Apple Announces New Accessibility Features for iPhone, Hand Gesture Control on Apple Watch, More

Ali Salman
Apple Accessibility Features

Apple is introducing new accessibility features for various products and services. The company says that the new features are designed for people with vision, mobility, hearing, and cognitive disabilities. Apple believes that accessibility is a basic human right and the company's efforts prove its claims.

Apple Announces a Slew of New Accessibility Features For the iPhone, iPad, and Apple Watch and Most of Them Will Arrive Later This Year

Apple is introducing new features that revolve around communicating with support staff. iPad operations, Apple Watch navigation, and much more. If you are interested, you can check out more details on the new accessibility features on Apple's official website. It is great to see that the company's ongoing efforts provide users with disabilities a method through which they can interact with the latest tech products and take advantage of the utility.

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"At Apple, we've long felt that the world's best technology should respond to everyone's needs, and our teams work relentlessly to build accessibility into everything we make," said Sarah Herrlinger, Apple's senior director of Global Accessibility Policy and Initiatives. "With these new features, we're pushing the boundaries of innovation with next-generation technologies that bring the fun and function of Apple technology to even more people -- and we can't wait to share them with our users."

Check out some of the new accessibility features that Apple is bringing to the table.

  • Background Sounds - In support of neurodiversity, Apple is adding a Background Sounds feature that's designed to minimize distractions to help users stay focus, stay calm, or rest. Balanced, bright, or dark noise sounds are available, as well as ocean, rain, or stream sounds. All of the sounds can be set to play in the background to mask unwanted environmental or external noise. Apple says the sounds mix into or duck under other audio and system sounds.
  • AssistiveTouch - For users with limited mobility, AssistiveTouch will allow the Apple Watch to be used without the need to touch the display or the controls. Built-in motion sensors, the optical heart rate sensor, and on-device machine learning will let Apple Watch detect subtle differences in muscle movement and tendon activity that will control a cursor on the screen through hand gestures like a pinch or a clench. AssistiveTouch launches later this year.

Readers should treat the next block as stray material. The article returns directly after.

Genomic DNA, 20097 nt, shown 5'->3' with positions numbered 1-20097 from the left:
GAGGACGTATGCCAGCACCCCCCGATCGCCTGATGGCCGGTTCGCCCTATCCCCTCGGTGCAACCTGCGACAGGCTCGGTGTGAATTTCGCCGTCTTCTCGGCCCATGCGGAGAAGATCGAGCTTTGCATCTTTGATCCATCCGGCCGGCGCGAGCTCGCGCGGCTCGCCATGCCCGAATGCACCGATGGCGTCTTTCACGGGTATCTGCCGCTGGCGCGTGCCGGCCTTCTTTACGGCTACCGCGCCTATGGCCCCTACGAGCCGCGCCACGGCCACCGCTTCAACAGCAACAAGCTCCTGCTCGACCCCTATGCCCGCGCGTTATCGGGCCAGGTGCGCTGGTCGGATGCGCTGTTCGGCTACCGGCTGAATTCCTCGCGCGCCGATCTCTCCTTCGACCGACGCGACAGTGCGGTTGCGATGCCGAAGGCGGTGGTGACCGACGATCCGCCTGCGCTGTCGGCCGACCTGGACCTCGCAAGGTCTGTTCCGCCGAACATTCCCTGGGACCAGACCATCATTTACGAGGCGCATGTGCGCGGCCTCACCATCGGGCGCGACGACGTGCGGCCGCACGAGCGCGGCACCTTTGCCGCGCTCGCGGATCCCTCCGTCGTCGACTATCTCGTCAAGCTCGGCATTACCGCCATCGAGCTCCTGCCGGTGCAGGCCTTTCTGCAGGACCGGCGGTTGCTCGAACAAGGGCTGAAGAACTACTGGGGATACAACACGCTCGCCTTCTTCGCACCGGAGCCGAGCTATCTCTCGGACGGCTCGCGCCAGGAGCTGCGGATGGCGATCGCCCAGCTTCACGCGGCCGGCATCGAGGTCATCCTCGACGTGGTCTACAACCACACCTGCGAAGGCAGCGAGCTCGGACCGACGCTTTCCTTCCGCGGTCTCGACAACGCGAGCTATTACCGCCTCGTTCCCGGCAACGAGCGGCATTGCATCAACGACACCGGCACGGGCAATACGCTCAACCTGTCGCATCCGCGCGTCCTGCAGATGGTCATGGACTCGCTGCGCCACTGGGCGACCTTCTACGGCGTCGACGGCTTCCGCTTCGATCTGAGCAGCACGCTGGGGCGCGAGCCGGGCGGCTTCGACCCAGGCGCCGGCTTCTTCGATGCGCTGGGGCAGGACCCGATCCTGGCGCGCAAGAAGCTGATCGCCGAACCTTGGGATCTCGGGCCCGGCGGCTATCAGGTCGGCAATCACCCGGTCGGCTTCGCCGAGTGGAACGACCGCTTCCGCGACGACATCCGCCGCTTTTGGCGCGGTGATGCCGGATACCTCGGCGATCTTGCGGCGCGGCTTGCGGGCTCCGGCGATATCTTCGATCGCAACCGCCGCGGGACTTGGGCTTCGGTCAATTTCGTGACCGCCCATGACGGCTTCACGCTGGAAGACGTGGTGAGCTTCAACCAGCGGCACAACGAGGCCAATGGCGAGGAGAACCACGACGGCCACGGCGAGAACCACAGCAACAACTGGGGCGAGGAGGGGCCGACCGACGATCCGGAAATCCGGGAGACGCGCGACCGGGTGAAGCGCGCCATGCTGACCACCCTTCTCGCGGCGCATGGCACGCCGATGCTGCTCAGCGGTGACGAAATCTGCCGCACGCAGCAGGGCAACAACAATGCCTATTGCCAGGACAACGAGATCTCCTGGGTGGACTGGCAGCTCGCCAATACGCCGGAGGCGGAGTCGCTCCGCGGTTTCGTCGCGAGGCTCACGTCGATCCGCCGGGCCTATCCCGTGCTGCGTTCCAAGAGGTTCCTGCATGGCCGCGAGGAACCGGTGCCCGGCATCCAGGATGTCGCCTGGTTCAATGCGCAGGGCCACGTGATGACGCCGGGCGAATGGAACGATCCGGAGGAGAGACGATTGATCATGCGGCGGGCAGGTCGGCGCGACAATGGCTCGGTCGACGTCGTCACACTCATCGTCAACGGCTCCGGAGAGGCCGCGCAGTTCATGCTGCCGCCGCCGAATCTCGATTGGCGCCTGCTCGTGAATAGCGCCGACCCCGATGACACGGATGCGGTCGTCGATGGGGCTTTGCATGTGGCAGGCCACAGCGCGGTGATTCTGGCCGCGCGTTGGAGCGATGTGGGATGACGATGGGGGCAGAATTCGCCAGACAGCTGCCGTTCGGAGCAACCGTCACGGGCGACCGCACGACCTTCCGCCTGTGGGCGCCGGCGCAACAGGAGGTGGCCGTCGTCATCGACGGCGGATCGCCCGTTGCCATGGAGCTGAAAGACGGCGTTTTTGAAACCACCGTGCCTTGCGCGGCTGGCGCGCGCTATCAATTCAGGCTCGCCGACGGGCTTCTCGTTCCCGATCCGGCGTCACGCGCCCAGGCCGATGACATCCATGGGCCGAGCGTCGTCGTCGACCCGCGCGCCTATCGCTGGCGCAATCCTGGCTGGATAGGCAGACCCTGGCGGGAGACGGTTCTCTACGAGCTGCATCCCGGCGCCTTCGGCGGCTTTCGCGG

• iPad Eye-Tracking - Later this year, iPadOS will support third-party eye-tracking devices to let people control ‌iPad‌ with their eyes.
  • SignTime - SignTime will allow customers to communicate with AppleCare and retail customer care using American Sign Language in the United States, British Sign Language (BSL) in the UK, or French Sign Language (LSF) in France using a web browser. SignTime launches May 20.
  • New Memoji Customizations - New memojis are coming to better represent users with oxygen tubes, cochlear implants, and a soft helmet for headwear.
  • VoiceOver Improvements - Recent updates to VoiceOver let users explore more details about people, text, table data, and other objects within images. VoiceOver can describe a person's position along with other objects in images, and with Markup, users can add image descriptions to personalize their photos.
  • MFi Hearing Aid Improvements - Apple is introducing new support for bi-directional hearing aids, enabling hands-free phone and FaceTime conversations. Next-generation models from MFi partners are coming later this year.
  • Audiograms for Headphone Accommodations - Headphone Accommodations will gain support for audiograms, so users can customize their audio by importing their latest hearing test results.
  • Sound Actions for Switch Control - This replaces physical buttons and switches with mouth sounds -- such as a click, pop, or "ee" sound -- for users who are non-speaking and have limited mobility.
  • Display and Text Size Settings - Will be customizable on a per-app basis for users with colorblindness or other vision challenges to make the screen easier to see.

Apple is announcing the new features as part of its celebrations of the Global Accessibility Awareness Day which takes place on May 20. Many of the features listed above are slated to arrive later this year, potentially with the release of iOS 15, iPadOS 15, and other platforms. In addition to this, Apple will host the WWDC event next month, so we will have further information on the scenario then. Check out more details here.

What are your thoughts on the new accessibility features? Let us know in the comments.

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